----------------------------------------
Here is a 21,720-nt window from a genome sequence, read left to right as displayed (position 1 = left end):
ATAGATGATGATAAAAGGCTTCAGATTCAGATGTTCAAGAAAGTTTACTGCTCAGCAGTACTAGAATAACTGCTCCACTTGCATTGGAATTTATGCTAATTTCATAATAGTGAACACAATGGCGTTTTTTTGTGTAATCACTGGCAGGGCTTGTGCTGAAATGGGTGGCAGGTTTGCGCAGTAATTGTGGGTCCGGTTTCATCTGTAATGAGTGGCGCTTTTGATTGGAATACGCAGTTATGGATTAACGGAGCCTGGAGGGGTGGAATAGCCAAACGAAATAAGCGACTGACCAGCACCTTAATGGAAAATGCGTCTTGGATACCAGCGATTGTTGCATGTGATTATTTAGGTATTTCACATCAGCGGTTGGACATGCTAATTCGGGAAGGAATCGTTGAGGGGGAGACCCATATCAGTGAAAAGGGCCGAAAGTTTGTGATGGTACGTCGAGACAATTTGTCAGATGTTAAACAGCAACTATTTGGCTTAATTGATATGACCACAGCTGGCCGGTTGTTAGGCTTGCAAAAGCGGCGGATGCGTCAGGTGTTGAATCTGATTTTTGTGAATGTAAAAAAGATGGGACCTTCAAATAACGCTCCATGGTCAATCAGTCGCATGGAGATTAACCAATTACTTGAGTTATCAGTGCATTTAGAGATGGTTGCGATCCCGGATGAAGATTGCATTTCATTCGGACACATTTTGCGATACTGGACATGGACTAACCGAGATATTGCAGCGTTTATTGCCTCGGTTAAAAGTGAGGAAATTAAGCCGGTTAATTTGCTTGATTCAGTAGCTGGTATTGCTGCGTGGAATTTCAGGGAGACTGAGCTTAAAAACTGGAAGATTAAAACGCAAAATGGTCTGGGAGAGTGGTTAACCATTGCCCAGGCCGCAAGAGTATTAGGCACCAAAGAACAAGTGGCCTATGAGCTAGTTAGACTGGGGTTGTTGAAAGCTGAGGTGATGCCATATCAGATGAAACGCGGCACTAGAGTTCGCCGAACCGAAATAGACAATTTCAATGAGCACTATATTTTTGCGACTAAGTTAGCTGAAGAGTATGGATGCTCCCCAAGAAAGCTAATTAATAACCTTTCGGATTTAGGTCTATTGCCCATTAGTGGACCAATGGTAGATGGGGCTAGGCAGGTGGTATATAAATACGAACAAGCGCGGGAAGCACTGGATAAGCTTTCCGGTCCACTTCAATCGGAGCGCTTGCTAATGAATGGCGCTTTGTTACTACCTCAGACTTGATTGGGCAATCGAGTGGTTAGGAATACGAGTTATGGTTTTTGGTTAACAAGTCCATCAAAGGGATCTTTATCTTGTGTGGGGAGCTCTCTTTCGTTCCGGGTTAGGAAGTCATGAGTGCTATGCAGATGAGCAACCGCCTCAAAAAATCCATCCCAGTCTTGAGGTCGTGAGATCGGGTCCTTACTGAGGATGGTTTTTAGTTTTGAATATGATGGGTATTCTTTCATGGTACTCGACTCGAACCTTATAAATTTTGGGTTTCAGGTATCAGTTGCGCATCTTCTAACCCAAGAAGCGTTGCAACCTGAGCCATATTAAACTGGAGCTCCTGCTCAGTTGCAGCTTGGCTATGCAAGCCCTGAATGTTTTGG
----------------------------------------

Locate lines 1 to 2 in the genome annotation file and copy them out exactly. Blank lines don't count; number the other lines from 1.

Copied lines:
Here is a 21,720-nt window from a genome sequence, read left to right as displayed (position 1 = left end):
ATAGATGATGATAAAAGGCTTCAGATTCAGATGTTCAAGAAAGTTTACTGCTCAGCAGTACTAGAATAACTGCTCCACTTGCATTGGAATTTATGCTAATTTCATAATAGTGAACACAATGGCGTTTTTTTGTGTAATCACTGGCAGGGCTTGTGCTGAAATGGGTGGCAGGTTTGCGCAGTAATTGTGGGTCCGGTTTCATCTGTAATGAGTGGCGCTTTTGATTGGAATACGCAGTTATGGATTAACGGAGCCTGGAGGGGTGGAATAGCCAAACGAAATAAGCGACTGACCAGCACCTTAATGGAAAATGCGTCTTGGATACCAGCGATTGTTGCATGTGATTATTTAGGTATTTCACATCAGCGGTTGGACATGCTAATTCGGGAAGGAATCGTTGAGGGGGAGACCCATATCAGTGAAAAGGGCCGAAAGTTTGTGATGGTACGTCGAGACAATTTGTCAGATGTTAAACAGCAACTATTTGGCTTAATTGATATGACCACAGCTGGCCGGTTGTTAGGCTTGCAAAAGCGGCGGATGCGTCAGGTGTTGAATCTGATTTTTGTGAATGTAAAAAAGATGGGACCTTCAAATAACGCTCCATGGTCAATCAGTCGCATGGAGATTAACCAATTACTTGAGTTATCAGTGCATTTAGAGATGGTTGCGATCCCGGATGAAGATTGCATTTCATTCGGACACATTTTGCGATACTGGACATGGACTAACCGAGATATTGCAGCGTTTATTGCCTCGGTTAAAAGTGAGGAAATTAAGCCGGTTAATTTGCTTGATTCAGTAGCTGGTATTGCTGCGTGGAATTTCAGGGAGACTGAGCTTAAAAACTGGAAGATTAAAACGCAAAATGGTCTGGGAGAGTGGTTAACCATTGCCCAGGCCGCAAGAGTATTAGGCACCAAAGAACAAGTGGCCTATGAGCTAGTTAGACTGGGGTTGTTGAAAGCTGAGGTGATGCCATATCAGATGAAACGCGGCACTAGAGTTCGCCGAACCGAAATAGACAATTTCAATGAGCACTATATTTTTGCGACTAAGTTAGCTGAAGAGTATGGATGCTCCCCAAGAAAGCTAATTAATAACCTTTCGGATTTAGGTCTATTGCCCATTAGTGGACCAATGGTAGATGGGGCTAGGCAGGTGGTATATAAATACGAACAAGCGCGGGAAGCACTGGATAAGCTTTCCGGTCCACTTCAATCGGAGCGCTTGCTAATGAATGGCGCTTTGTTACTACCTCAGACTTGATTGGGCAATCGAGTGGTTAGGAATACGAGTTATGGTTTTTGGTTAACAAGTCCATCAAAGGGATCTTTATCTTGTGTGGGGAGCTCTCTTTCGTTCCGGGTTAGGAAGTCATGAGTGCTATGCAGATGAGCAACCGCCTCAAAAAATCCATCCCAGTCTTGAGGTCGTGAGATCGGGTCCTTACTGAGGATGGTTTTTAGTTTTGAATATGATGGGTATTCTTTCATGGTACTCGACTCGAACCTTATAAATTTTGGGTTTCAGGTATCAGTTGCGCATCTTCTAACCCAAGAAGCGTTGCAACCTGAGCCATATTAAACTGGAGCTCCTGCTCAGTTGCAGCTTGGCTATGCAAGCCCTGAATGTTTTGG